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Thu May 14, 2009
Luke Allison answered:
If you are buying a home that already exists then I think that the product you are referring to is a renovation loan, not a construction loan. I will answer your question from that angle:

Renovation loans are not much different than a conventional loan. You can borrow up to $417,000 and usually the minimum renovation amount is around $50,000. You lock in on your fixed interest rate from the start so there is no need to refinance. Here is an example:

Purchase Price: $150,000
Renovation Cost: $200,000
Total Price: $350,000

Down Payment - 10%: $35,000
Loan Amount $315,000

At the closing, the seller gets paid their price and the renovation amount gets set aside and moved into a bank-held escrow account. Your builder (and you will need a licensed GC) will then make draw requests over about 6 months to pay the costs of the renovation. If you use less than the alloted amount then the remaining balance will be reduced from the principle and the loan revised to adjust the payments.

I hope that was what you were looking for....
Luke Allison
Bank of America Home Loans
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Tue Feb 12, 2008
Weiming Wong answered:
It is all real estate agents' duty to the sellers to continue to market their home until it is closed - part of state regulation (both NJ and I believe also part of codes of conduct Nationional Association of Realtors). Depending on the MLS board, it is a MLS violation to leave the listing status as active when there is a contract on it. ... more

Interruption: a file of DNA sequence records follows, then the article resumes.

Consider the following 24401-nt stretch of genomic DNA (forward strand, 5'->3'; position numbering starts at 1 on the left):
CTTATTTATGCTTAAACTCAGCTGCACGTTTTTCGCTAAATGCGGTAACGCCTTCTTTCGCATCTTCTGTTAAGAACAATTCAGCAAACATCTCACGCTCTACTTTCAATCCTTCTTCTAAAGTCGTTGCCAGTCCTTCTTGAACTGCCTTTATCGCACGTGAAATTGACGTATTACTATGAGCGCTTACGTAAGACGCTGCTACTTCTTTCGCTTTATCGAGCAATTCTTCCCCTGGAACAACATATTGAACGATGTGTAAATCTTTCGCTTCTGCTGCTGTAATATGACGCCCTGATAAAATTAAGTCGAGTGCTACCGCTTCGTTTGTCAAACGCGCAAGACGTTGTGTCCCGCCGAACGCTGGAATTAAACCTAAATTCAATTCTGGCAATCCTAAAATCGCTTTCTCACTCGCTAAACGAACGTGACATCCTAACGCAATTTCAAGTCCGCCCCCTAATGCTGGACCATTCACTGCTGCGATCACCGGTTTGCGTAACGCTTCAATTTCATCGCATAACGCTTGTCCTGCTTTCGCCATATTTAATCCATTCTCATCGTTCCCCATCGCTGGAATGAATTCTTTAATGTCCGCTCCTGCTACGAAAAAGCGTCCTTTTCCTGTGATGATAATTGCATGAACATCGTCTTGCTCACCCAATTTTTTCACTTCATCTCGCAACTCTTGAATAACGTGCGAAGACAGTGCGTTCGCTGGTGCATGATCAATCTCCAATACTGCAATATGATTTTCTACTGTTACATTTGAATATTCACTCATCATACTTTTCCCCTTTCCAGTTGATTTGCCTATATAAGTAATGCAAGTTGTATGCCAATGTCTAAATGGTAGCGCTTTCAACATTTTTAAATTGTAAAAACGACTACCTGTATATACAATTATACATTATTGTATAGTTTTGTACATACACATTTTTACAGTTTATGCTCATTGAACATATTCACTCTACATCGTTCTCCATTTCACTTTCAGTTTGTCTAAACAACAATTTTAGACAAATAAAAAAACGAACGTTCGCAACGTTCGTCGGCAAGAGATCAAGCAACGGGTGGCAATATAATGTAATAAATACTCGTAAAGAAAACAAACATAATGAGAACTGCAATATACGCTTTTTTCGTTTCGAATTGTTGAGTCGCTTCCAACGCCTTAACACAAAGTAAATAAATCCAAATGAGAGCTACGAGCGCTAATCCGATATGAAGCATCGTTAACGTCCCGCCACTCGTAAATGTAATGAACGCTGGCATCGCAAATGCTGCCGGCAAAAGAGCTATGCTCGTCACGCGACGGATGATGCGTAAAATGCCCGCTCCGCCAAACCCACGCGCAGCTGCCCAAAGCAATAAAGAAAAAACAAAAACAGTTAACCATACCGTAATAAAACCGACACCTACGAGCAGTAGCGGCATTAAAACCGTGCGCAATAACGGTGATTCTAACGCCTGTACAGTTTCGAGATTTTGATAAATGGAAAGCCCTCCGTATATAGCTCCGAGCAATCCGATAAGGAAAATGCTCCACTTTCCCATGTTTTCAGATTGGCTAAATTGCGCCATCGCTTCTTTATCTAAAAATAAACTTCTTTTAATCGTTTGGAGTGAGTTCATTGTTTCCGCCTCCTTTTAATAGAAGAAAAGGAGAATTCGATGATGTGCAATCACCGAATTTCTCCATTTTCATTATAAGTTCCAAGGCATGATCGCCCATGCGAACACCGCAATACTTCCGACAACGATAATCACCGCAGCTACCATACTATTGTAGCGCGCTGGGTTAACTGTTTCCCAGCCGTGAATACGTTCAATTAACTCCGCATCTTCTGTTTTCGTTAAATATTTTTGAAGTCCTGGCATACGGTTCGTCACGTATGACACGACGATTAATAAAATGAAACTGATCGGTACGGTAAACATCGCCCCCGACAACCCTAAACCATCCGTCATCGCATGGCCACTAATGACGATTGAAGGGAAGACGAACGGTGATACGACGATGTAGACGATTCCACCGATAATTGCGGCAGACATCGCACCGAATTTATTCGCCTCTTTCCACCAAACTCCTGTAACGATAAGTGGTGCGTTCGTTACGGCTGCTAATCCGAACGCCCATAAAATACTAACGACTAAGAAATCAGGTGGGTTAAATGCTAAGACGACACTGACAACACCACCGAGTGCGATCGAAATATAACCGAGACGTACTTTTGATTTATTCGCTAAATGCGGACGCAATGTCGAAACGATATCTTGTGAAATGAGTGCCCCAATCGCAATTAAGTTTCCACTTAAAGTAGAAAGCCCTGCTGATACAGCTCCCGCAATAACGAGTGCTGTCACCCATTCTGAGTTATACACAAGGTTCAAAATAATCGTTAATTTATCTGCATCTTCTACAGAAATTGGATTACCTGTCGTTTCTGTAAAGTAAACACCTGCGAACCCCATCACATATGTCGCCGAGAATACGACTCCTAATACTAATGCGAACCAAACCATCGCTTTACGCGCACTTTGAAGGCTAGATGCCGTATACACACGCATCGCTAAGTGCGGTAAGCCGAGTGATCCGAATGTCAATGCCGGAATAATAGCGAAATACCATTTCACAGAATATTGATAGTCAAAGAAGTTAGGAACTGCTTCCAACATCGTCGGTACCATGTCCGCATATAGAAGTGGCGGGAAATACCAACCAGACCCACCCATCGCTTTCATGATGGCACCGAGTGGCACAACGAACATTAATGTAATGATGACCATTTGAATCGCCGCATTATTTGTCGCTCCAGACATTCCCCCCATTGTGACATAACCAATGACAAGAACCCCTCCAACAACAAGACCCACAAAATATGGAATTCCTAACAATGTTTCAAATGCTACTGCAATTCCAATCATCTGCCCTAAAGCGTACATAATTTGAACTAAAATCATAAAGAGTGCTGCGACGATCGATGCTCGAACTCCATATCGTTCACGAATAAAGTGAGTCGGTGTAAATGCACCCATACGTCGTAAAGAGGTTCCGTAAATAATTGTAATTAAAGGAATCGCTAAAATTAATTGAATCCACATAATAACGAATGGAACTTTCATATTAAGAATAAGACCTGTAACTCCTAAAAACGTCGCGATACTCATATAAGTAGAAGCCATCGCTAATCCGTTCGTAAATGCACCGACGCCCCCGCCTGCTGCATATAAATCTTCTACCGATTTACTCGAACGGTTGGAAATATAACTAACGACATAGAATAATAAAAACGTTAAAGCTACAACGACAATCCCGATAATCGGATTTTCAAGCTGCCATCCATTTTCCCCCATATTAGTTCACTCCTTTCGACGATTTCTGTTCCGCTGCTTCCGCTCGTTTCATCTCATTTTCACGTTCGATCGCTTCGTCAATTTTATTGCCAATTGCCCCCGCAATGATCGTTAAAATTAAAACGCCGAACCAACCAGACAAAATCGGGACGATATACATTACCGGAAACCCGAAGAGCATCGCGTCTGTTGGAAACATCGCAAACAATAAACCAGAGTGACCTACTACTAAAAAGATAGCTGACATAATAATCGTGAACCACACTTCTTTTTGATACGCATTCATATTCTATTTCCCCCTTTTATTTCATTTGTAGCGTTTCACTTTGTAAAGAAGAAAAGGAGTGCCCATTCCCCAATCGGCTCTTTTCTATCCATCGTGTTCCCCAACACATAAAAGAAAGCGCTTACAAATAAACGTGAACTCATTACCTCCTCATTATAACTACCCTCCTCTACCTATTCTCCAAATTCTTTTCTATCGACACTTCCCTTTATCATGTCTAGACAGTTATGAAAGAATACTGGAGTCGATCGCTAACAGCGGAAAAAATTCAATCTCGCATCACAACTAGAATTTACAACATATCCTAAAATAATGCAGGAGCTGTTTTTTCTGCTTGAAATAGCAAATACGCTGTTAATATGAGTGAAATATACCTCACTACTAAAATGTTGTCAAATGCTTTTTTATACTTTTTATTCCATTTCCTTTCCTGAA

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Mon Nov 5, 2007
Diane Glander answered:
8 single family homes closed between 8/1 and 10/31. Average Days on Market was 145, Average Sales Price was $708,953. List/Close Price (Avg) % was -3.0. If you would like a full report on these properties, reach out to me via my website below or through Trulia. ... more
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Sun Nov 4, 2007
Jeff B answered:
Pat, 6 Arlenes Way has not sold but is currently on the market for $824,900, with an original asking price of $849,900.
0 votes 1 answer Share Flag
Fri Oct 19, 2007
Sylvia Barry, MAS,CIPS,SRES answered:
Hello pat,

I am in California. For us, if a buyer has the 'first right of refusal', you can still make an offer, and if the seller is interested in your offer, he has to go to the first buyer and see if the first buyer can match or exceed your term, whther it's price, timing, contingency, etc; does not matter. If the first buyer says yes and delivers, then you will have to wait. If not (they refused), then your contact, after negotiation, kicks in.

Yes, the realtor, and/attorney will need to disclose that that the seller has an agreement with the first buyer for first right of refusal. To protect you, before you present your offer terms to the seller, have them sign an agreement NOT to disclose the terms on your contract to the first buyer. If they agree, then you can present your offer.

However, since I am in California, take it with grain of salt. Hopefully NJ agents will reply to you.

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0 votes 5 answers Share Flag
Sat Sep 8, 2007
Deborah Madey answered:

If I were your representative agent, I would gladly phone the listing agent and gain up to the minute status info for you. Since I am not your agent, I am limited to the data presented in the MLS, which I provided in my initial post.

The job of a sellers agent is to promote a property to secure the highest price and best terms. The job of a buyers agent is to negotiate the best price and terms for the buyer. What you are asking for is activity data on a property and that info is not recorded in a database that any of us Trulians can acess.

However, if you have an agent, your agent can certainly call the listing agent for additional detail. Since I am not your representative, such would not really be appropriate for me to do. However, if there is a way that I can help you, you are more than welcome to phone or email me directly.

We have agents who work your area, or I would be glad to help you further myself.

Deborah Madey - Broker
Peninsula Realty Group
732 530-6350